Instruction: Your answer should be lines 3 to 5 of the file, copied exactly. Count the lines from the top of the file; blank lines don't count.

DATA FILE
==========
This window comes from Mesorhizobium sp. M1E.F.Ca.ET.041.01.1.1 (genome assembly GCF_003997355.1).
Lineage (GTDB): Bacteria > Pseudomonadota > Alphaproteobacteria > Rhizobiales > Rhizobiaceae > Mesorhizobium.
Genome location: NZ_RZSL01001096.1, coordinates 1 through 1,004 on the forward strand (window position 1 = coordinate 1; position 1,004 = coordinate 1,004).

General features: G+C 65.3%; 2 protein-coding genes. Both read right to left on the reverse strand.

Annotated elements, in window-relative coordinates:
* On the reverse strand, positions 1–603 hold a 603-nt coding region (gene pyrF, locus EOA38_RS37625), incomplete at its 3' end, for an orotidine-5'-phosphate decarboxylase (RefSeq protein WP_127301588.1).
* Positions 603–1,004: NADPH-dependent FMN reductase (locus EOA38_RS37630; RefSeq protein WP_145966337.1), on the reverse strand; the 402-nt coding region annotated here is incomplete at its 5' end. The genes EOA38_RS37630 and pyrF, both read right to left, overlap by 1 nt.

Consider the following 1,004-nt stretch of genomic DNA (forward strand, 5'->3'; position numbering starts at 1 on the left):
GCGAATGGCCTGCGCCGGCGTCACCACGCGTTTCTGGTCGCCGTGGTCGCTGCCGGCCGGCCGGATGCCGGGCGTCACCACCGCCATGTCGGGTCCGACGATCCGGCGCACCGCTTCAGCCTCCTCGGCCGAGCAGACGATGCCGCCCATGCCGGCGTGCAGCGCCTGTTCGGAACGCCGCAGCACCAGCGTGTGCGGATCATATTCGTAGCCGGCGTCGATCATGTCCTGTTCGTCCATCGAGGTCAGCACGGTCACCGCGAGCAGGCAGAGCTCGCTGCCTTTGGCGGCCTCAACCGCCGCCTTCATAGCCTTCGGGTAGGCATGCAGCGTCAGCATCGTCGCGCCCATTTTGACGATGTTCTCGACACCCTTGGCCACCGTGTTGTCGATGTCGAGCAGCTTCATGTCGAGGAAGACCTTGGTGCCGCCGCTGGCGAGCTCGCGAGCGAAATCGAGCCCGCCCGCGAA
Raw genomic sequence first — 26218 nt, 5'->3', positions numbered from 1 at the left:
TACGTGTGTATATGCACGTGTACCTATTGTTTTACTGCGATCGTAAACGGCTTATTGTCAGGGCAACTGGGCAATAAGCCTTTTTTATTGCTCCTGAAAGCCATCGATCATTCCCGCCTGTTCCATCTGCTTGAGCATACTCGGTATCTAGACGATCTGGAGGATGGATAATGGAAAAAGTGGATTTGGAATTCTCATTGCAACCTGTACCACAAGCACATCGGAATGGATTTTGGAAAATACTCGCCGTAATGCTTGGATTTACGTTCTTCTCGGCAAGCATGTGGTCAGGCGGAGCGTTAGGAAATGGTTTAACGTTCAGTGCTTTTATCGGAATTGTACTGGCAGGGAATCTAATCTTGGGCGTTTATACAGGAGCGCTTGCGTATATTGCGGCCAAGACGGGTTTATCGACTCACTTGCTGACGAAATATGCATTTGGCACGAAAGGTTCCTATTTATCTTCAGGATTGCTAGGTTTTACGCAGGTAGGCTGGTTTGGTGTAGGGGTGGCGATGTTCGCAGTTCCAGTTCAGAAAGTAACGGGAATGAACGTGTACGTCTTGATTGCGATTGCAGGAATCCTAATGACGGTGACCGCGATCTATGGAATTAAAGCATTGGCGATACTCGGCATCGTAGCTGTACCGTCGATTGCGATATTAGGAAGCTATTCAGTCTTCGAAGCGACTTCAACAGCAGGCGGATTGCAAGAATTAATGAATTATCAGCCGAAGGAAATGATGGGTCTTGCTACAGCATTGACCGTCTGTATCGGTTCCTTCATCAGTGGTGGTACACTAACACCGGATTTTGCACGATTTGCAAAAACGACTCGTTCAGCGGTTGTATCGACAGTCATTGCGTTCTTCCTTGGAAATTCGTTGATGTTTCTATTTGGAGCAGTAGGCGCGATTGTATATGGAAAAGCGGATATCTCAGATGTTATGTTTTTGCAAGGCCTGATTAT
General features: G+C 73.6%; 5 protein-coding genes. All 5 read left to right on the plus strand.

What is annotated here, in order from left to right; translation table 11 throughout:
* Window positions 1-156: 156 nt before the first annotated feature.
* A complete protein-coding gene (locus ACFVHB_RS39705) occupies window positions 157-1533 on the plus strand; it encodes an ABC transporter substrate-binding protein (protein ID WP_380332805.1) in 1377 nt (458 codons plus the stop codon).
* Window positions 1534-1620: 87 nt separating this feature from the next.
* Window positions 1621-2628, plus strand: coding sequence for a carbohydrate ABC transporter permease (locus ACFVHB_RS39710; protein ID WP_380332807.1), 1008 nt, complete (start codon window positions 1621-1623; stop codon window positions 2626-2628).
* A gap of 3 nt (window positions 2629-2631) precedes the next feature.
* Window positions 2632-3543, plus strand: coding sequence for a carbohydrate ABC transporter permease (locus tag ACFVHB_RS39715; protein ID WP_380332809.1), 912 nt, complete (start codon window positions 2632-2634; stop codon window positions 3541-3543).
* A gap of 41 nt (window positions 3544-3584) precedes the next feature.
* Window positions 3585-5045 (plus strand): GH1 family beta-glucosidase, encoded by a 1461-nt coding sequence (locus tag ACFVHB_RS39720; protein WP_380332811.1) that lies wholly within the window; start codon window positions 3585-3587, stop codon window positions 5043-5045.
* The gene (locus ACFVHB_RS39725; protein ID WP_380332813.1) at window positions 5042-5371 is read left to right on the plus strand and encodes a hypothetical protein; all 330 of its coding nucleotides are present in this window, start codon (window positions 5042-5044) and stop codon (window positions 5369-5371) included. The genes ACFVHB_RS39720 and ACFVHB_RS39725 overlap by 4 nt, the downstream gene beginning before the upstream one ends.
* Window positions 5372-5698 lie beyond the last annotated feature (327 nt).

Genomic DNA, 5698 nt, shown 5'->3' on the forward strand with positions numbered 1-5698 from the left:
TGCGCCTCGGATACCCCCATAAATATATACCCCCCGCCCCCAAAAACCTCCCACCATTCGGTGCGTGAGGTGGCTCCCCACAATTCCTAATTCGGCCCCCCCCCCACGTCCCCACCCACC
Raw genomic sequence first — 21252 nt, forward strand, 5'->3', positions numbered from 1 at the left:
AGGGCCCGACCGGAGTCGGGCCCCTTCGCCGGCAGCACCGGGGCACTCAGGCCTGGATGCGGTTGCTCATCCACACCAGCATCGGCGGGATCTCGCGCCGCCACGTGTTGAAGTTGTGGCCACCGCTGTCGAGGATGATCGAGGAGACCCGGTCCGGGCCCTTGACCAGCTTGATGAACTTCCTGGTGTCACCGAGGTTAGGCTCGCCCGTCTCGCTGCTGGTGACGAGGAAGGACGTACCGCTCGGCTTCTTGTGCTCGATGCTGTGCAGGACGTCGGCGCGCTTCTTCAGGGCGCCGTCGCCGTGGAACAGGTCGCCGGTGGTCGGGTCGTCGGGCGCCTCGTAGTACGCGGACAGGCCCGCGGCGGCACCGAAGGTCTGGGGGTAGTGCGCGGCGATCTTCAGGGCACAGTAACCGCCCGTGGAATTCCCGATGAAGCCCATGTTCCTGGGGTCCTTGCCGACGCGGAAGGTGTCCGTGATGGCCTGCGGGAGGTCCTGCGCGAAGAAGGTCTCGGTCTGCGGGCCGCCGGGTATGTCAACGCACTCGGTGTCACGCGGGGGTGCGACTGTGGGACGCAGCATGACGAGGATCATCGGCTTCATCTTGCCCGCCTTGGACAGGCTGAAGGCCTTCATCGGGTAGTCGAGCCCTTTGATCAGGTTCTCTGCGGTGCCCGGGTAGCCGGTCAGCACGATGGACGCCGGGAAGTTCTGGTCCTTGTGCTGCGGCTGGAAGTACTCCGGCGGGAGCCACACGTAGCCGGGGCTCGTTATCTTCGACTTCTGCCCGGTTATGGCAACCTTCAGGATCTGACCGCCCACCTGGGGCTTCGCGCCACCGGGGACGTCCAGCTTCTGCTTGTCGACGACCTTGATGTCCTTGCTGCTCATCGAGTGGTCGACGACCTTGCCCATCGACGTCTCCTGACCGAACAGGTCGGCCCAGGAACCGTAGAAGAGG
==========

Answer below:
Genome location: NZ_RZSL01001096.1, coordinates 1 through 1,004 on the forward strand (window position 1 = coordinate 1; position 1,004 = coordinate 1,004).

General features: G+C 65.3%; 2 protein-coding genes. Both read right to left on the reverse strand.

Annotated elements, in window-relative coordinates: